When someone says "I'm sorry you should feel that way", they're using should in a different way than someone who says "you should ditch that no-good, lazy boyfriend of yours". The latter use is called the mandative should, expressing as it does a command or recommendation. The first also has a name; it's called the putative should.
Putative means supposed or presumed, and the putative mood, used when the speaker doesn't have direct evidence of something but is inferring it, is common to a number of languages.
The putative mood is, relatively speaking, a bit player in the English language. The two heavy hitters are the indicative mood, used to make factual statements or pose questions ("You are upset", "Are you upset?"); and the imperative mood, which expresses a request or command ("Get your butt over here.")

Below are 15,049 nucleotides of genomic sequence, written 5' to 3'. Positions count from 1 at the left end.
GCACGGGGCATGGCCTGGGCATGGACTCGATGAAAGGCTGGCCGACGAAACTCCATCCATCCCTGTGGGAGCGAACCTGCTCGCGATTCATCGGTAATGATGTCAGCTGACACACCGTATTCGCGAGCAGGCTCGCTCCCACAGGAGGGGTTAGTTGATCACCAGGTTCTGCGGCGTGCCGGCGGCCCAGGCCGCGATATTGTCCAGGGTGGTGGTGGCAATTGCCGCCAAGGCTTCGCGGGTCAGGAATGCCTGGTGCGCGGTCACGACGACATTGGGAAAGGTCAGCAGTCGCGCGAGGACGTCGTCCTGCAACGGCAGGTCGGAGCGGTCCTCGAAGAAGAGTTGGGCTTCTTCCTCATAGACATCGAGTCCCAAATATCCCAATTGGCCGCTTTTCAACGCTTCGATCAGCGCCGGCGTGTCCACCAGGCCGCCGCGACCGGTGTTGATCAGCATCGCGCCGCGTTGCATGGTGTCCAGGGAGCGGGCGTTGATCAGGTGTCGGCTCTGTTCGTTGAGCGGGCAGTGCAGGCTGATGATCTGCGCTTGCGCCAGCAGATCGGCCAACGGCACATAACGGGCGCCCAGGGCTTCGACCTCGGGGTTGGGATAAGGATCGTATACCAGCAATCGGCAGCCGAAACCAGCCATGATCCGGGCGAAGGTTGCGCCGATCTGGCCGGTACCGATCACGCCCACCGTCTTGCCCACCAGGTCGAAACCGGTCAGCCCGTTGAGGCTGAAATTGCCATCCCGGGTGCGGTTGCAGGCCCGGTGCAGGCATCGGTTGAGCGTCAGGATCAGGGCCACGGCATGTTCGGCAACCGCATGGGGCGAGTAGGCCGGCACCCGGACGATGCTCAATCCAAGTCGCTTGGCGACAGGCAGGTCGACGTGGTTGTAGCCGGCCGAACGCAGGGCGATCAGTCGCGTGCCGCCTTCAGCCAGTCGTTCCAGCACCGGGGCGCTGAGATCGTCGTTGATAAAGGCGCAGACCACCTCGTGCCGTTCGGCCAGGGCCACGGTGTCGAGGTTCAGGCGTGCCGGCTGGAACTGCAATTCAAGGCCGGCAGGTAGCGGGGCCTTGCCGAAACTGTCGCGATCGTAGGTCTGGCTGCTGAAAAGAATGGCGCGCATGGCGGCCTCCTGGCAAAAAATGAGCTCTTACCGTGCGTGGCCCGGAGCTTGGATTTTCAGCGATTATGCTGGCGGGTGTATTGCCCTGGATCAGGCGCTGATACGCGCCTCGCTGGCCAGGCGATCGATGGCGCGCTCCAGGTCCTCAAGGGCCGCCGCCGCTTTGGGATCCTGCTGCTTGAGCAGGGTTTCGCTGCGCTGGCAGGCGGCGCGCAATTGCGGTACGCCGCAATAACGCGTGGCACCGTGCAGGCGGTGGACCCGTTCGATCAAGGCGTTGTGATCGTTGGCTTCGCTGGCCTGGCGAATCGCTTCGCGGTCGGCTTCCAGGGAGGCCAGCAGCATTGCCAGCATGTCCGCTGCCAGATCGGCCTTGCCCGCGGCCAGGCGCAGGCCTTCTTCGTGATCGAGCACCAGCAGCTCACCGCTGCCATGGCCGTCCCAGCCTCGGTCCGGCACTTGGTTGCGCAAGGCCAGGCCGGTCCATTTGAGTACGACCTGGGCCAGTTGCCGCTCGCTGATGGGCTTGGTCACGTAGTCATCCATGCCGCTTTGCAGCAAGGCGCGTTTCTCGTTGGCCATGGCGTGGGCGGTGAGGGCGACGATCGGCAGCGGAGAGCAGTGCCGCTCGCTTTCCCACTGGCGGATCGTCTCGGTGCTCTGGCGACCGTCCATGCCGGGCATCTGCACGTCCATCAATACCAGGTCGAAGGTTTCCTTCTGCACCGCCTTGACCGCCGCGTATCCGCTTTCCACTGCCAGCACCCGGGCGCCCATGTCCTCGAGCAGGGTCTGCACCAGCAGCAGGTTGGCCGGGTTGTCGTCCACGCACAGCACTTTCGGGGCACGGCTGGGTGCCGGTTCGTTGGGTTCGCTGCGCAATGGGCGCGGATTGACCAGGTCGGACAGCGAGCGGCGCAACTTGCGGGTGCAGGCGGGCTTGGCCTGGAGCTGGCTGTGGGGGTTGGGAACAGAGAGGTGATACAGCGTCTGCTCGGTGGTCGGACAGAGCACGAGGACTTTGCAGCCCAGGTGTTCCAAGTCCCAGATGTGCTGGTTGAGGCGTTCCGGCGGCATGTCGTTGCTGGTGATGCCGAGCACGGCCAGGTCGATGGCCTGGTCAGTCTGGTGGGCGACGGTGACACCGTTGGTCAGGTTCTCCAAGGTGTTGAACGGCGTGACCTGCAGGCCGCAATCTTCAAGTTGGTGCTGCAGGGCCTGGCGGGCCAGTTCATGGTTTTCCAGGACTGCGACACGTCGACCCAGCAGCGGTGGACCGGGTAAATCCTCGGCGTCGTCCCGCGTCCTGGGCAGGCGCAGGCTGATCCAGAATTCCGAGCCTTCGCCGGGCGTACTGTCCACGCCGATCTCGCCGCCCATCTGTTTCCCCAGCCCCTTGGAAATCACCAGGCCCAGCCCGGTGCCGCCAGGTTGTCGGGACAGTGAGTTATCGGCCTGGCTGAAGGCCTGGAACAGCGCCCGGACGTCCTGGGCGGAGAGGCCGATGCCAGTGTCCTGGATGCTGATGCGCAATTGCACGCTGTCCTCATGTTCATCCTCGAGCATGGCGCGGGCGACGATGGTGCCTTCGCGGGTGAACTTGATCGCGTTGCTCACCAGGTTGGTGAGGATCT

A little further back comes the subjunctive mood, which shows a wish, or doubt, or something that is not established fact ("If I were you, I'd be upset too"). The subjunctive may be disappearing from English, and many writers - and even more speakers - no longer feel bound by it. "If I was you" is perfectly acceptable in many quarters these days.
By comparison with all these moods, the putative feels quaint and antiquated - like something you might hear in Downton Abbey. It's disappearing by, literally, disappearing. Whereas "if I were you" is being replaced by "if I was you", "I'm sorry you should feel that way" is being replaced by "I'm sorry you [no word here] feel that way". One reason, perhaps, why grammar pedants often rail against failure to observe the subjunctive, but rarely against failure to observe the putative. It's harder to notice something that's no longer there than it is to notice something that's been replaced by an alternative.